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dbatools by Chrissy Lemaire - 1M ago

Congrats to our teammate Rob Sewell! Rob was invited by PASS to present about PowerShell at PASS Summit 2018 on Tuesday, November 6 2018.

In his day-long session, Rob will talk about a variety of super interesting subjects including: dbachecks, PowerShell module-making, GitHub, VSTS, and dbatools. Rob is a vibrant, knowledgeable speaker and I can’t recommend this precon enough! I learn a ton every time that Rob and I present together.

Professional and Proficient PowerShell

Professional and Proficient PowerShell: From Writing Scripts to Developing Solutions

DBA’s are seeing the benefit of using PowerShell to automate away the mundane. A modern data professional needs to be able to interact with multiple technologies and learning PowerShell increases your ability to do that and your usefulness to your company.

At the end of this fun filled day with Rob, a former SQL Server DBA turned professional automator, you will be much more confident in being able to approach any task with PowerShell and you will leave with all of the code and demos. You can even follow along if you bring a laptop with an instance of SQL Server installed.

  • How to learn how to interact with any technology using PowerShell
  • Understanding the syntax
  • The importance of Get-Help and how PowerShell enables you to help yourself
  • Why to write your own Modules and how to make them available to all of your team
  • A quick automated method to creating your module framework
  • Unit testing and debugging your code
  • How to continuously deliver changes to your PowerShell modules using GitHub and VSTS
  • Tips and tricks for script writing with the popular open-source community dbatools module
  • How to validate your SQL Server estate with PowerShell
  • Advanced SQL Server Agent and PowerShell management

We will have a lot of fun along the way and you will return to work with a lot of ideas, samples and better habits to become a PowerShell ninja and save yourself and your organisation time and effort.

Register now

To register, visit the shortlink sqlps.io/precon

- Chrissy

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Last week I performed a server migration from SQL Server 2014 to SQL Server 2016 using dbatools. A lot of work is done up front to prepare and plan for these migrations to have the least impact on our customers. So I always do my best to improve the process each time we do it.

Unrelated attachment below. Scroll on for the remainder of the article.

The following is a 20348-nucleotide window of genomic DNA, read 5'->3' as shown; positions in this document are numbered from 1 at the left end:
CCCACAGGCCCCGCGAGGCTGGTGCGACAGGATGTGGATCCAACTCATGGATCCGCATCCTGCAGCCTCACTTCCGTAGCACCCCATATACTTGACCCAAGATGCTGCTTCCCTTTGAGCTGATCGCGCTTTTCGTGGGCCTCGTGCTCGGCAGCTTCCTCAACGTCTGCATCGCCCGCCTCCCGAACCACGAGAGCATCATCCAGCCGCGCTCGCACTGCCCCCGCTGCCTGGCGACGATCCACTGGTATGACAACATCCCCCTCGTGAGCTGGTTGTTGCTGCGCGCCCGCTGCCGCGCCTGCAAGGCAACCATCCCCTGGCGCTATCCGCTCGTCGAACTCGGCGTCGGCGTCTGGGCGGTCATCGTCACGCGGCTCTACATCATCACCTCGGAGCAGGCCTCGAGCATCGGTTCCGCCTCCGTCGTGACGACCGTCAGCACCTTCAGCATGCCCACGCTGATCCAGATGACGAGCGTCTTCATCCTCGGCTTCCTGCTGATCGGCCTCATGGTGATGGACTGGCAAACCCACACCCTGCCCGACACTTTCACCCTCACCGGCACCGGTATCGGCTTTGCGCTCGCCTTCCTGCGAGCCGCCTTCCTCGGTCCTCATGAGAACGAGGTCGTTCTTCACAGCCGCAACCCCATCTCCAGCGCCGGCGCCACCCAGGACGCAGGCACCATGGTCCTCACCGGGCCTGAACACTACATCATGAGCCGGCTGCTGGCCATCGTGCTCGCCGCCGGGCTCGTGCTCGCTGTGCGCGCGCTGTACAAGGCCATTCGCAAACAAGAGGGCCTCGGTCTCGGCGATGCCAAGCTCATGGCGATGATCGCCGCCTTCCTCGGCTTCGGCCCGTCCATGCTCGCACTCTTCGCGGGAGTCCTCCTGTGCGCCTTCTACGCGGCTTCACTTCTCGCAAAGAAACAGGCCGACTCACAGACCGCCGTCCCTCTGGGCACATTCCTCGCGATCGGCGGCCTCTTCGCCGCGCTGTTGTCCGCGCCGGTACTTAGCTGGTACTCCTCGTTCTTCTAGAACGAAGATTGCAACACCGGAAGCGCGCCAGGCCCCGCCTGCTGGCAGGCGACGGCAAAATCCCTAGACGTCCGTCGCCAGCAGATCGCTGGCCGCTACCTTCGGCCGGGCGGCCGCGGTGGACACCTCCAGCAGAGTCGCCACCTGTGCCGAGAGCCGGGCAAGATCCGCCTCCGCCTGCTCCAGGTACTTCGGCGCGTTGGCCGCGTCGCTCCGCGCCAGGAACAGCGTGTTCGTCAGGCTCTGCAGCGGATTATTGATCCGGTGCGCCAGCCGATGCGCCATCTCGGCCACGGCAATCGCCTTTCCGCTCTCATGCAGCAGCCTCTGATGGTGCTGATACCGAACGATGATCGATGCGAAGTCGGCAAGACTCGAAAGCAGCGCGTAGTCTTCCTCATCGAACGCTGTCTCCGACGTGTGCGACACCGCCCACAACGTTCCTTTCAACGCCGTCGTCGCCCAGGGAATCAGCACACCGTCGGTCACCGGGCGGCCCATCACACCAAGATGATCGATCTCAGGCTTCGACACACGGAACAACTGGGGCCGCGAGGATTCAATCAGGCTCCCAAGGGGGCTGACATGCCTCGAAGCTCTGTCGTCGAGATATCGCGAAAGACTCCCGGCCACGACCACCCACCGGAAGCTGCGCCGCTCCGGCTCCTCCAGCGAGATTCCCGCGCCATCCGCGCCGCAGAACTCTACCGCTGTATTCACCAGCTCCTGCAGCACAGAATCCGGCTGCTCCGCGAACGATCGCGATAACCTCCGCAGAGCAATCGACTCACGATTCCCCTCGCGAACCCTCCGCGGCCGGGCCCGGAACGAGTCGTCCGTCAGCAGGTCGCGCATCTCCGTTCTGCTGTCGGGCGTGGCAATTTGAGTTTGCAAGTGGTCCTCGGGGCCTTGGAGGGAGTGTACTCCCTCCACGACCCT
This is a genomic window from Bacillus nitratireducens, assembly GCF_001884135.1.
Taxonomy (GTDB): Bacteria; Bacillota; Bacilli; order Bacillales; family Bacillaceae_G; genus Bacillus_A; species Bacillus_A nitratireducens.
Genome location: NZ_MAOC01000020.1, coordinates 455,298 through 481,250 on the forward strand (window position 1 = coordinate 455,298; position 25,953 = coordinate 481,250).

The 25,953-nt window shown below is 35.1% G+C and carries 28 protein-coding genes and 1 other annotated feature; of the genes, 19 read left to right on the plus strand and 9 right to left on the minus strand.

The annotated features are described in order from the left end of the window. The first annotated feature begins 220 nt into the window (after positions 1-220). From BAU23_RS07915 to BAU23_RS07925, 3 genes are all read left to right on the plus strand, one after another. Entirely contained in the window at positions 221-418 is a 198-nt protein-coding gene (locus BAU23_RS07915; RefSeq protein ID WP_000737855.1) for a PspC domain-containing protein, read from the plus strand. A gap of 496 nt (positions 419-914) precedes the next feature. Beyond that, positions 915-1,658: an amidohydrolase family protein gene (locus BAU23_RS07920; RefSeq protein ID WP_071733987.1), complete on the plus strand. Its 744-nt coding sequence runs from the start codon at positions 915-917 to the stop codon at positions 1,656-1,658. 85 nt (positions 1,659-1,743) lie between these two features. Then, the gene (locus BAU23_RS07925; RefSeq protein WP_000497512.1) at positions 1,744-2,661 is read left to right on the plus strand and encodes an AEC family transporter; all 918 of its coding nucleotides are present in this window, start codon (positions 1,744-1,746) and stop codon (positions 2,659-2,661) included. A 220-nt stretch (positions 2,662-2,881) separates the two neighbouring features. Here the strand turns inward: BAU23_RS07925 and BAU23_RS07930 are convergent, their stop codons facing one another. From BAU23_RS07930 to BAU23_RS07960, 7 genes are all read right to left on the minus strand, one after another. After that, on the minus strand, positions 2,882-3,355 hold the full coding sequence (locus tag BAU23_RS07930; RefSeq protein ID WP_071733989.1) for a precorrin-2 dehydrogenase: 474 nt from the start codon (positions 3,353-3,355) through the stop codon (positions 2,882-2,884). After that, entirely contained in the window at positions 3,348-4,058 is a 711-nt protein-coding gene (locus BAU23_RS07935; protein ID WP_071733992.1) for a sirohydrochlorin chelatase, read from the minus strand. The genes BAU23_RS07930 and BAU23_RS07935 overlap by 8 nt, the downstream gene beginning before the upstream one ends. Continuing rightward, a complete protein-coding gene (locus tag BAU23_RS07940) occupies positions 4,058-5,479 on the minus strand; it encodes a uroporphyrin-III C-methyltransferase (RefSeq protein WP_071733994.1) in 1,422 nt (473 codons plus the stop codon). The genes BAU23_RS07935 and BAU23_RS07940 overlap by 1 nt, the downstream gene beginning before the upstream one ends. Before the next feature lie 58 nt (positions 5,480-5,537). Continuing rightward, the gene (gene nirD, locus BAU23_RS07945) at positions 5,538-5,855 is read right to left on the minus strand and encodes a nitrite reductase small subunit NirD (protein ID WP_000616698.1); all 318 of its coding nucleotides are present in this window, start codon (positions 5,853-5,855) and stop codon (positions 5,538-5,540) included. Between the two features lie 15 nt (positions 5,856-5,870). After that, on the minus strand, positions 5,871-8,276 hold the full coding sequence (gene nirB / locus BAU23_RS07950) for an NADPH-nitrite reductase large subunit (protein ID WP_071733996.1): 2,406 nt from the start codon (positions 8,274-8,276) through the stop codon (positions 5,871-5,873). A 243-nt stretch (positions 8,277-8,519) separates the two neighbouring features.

Backstory

This is the second product server we have migrated to SQL 2016. The first migration had automation to a certain point.

  1. Configure the servers using some dbatools commands
  2. Take a full backup the day before the migration
  3. Take and apply a differential backup the night of the migration

My comfort level with dbatools last year when the migration was done was low, so the migration was a mix of TSQL and manual processes.

Goal

The goal this time around was to enhance the process with more automation.  With that in mind I decided to use the

Invoke-DbaLogShipping
 command to build log shipping for the primary database that was part of the migration. The current size of the database is 650GB which is not too outrageous, but it has growth of 30GB a day and by Wednesday my differential backup would have been 90GB. So time to take the backup and restore the backup would have been time consuming during the migration window. Why Log Shipping?

The reason I decided to go with Log Shipping is the ease of setup, made even easier by the dbatools commands.  Also, the ability to minimize downtime which I pointed out earlier, even for large databases.

Log shipping also supports mixed versions as far back as 2005 to current versions and mixed editions like Standard, Workgroup or Enterprise which other migration options lack. See this great article on using Log Shipping to minimize downtime for more detail.

Migration Steps

So we used our standard build configuration process to get the servers configured to our standards. This process has not been converted to use dbatools like I had hoped, but time has been my enemy on that project. Currently we have 12, yes 12 environments for each of our products. That means this exercise is done 12 times before it is all said and done.

However, this time we did things a little different. Our development teams now follow the Agile life cycle and our development teams do two week sprints. For our first phase we migrated the primary Continuous Integration environment and the main Integration environment using the automated process. However, log shipping does not come in to play due to the size of these environments. So it gives us practice and testing of the migration process. Then on the next sprint we migrated the Regression and Production environments. This is where the fun starts.

Last week I decided to use

Invoke-DbaLogShipping
  to get the production database built on the new server and keep it in sync with the current server. Steps To Build Log Shipping
  1. To get the secondary going I restored the latest Full backup and left the database in NO RECOVERY
  2. Then I ran the
    Invoke-DbaLogShipping
      command with the parameters that were needed for my environment
  3. Once everything was in place I monitored the Backup, Copy and Restore SQL Agent Jobs

# Restore Latest Full
$restoreDbaDatabaseSplat = @{
    SqlInstance = 'localhost\sql2017'
    DatabaseName = 'WideWorldImporters'
    Path = 'C:\SQLData\Backups\WideWorldImporters_201804011846.bak'
    NoRecovery = $true
    WithReplace = $true
}
Restore-DbaDatabase $restoreDbaDatabaseSplat


# Configure Log Shipping 
$invokeDbaLogShippingSplat = @{